Phishing Scam Targets Employees at Schools, Hospitals, Non-Profits and Others by Joseph L. Saka, CPA/PFS

Posted on March 09, 2017 by Joseph Saka

Businesses, non-profits, federal and state entities and any organization that issues W-2s to their workers must be on alert for a new email phishing scam that the IRS has identified as “one of the most dangerous” scams resulting in “large scale theft of sensitive data.”


In this scheme, cybercriminals use spoofing techniques to disguise emails to appear as if they are from an organization executive. They send the emails to employees in the payroll or human resources departments, requesting a list of all of the organization’s employees and their Forms W-2.  Workers, who receive the email and assume it came from an individual within their organizations, mistakenly comply with the request and ultimately put their co-workers at risk of identity theft.  In a new twist, cybercriminals posing as organization employees now ask victims to make wire transfers to fraudulent accounts, which can result in thousands of dollars in losses.


According to the IRS, this scam has been circulating to a broad range of organizations, including school districts, tribal casinos, chain restaurants, temporary staffing agencies, healthcare and shipping and freight. In addition, businesses that received the scam email last year also are reportedly receiving it again this year.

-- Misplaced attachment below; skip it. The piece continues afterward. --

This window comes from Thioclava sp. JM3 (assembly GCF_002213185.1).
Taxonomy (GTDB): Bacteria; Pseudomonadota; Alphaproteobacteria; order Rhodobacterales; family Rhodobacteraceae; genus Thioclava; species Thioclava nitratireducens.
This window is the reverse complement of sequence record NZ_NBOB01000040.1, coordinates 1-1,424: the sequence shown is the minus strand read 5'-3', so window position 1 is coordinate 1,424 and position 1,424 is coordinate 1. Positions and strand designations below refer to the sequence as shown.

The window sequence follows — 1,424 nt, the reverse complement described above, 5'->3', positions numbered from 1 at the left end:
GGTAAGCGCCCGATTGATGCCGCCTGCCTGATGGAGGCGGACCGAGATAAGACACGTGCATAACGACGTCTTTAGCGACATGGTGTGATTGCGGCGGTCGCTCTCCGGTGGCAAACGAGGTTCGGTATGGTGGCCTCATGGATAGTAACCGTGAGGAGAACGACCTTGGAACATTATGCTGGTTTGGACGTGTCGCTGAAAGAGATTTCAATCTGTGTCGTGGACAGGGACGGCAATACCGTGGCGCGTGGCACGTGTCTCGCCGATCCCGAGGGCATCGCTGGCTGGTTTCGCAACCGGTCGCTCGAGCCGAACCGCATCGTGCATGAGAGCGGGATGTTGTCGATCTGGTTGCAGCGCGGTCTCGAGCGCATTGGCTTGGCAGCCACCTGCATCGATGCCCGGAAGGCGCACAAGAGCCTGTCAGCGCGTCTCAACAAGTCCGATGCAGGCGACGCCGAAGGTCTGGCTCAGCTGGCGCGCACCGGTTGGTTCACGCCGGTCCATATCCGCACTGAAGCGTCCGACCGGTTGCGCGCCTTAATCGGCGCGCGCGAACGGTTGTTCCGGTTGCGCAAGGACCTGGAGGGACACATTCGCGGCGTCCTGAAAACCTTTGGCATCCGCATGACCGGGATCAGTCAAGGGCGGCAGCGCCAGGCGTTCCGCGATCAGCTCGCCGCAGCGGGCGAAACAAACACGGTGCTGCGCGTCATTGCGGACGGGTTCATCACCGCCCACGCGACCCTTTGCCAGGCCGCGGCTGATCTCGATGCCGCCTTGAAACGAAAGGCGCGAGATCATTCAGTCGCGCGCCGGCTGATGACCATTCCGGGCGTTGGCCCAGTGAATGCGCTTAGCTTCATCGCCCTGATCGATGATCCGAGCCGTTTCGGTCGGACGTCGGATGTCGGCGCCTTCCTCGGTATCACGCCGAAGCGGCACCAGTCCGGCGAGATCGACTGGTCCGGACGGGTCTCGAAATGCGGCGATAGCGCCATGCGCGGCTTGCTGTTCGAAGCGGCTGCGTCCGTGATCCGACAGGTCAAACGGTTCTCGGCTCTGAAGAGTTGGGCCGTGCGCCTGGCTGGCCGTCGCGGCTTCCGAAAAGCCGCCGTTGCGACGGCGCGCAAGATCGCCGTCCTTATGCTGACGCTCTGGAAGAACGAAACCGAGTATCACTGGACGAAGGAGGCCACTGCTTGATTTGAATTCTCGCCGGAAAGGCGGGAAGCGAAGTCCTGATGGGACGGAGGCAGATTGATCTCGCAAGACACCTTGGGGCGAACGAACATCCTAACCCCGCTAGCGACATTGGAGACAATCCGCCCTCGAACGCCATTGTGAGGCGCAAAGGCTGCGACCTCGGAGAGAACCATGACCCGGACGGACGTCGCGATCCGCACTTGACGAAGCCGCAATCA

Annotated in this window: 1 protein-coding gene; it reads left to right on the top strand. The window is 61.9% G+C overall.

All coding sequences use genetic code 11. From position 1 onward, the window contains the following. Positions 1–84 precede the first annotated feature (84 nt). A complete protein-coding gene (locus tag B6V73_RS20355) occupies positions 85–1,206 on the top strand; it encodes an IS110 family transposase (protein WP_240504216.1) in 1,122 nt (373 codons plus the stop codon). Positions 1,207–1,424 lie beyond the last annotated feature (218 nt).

How Entities Can Protect Themselves

The first step organizations should take to avoid becoming victims of an email scam is to educate their employees about cyber risks and the various forms of cyberattacks. Protecting sensitive data and keeping it out of the hands of criminals also requires organizations to put into place appropriate security policies and internal controls.


When asked to provide confidential information via telephone, text or email, employees should think twice before responding. Taking an extra minute to call the person claiming to have sent the message or creating a new and separate email to confirm his or her request will go a long way toward keeping organizations, their data, their people and their systems safe.


About the author: Joseph L. Saka, CPA/PFS, CEO of Berkowitz Pollack Brant, where he provides a full range of income and estate planning, tax consulting and compliance services, business advice, and financial planning services to entrepreneurs, high-net-worth families and family companies and business executives in the U.S. and abroad. He can be reached at the firm’s Miami office at (305) 379-7000 or via e-mail at